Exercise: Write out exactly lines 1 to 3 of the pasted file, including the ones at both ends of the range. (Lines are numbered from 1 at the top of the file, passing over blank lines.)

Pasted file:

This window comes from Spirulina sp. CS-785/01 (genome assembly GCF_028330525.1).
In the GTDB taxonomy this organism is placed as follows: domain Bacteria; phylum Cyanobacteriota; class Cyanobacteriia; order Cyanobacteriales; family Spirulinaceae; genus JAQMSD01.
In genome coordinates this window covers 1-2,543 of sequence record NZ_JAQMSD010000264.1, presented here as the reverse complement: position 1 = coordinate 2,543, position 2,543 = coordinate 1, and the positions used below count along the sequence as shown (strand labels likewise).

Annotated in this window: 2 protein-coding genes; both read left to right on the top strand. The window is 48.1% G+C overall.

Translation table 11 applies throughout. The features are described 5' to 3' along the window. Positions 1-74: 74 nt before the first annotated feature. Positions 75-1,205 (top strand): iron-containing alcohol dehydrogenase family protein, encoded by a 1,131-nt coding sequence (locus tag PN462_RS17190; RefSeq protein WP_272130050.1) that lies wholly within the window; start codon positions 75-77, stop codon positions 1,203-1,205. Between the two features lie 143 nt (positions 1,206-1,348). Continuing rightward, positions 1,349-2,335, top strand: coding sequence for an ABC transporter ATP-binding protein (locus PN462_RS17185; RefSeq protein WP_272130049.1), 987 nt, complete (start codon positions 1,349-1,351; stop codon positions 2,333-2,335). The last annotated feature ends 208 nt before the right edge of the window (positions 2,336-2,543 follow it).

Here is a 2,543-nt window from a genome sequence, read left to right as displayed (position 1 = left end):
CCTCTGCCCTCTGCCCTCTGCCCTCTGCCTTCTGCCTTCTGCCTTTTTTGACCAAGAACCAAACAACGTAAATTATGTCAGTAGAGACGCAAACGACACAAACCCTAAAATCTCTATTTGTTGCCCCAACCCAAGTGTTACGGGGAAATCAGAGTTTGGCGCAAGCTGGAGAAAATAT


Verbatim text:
This window comes from Spirulina sp. CS-785/01 (genome assembly GCF_028330525.1).
In the GTDB taxonomy this organism is placed as follows: domain Bacteria; phylum Cyanobacteriota; class Cyanobacteriia; order Cyanobacteriales; family Spirulinaceae; genus JAQMSD01.
In genome coordinates this window covers 1-2,543 of sequence record NZ_JAQMSD010000264.1, presented here as the reverse complement: position 1 = coordinate 2,543, position 2,543 = coordinate 1, and the positions used below count along the sequence as shown (strand labels likewise).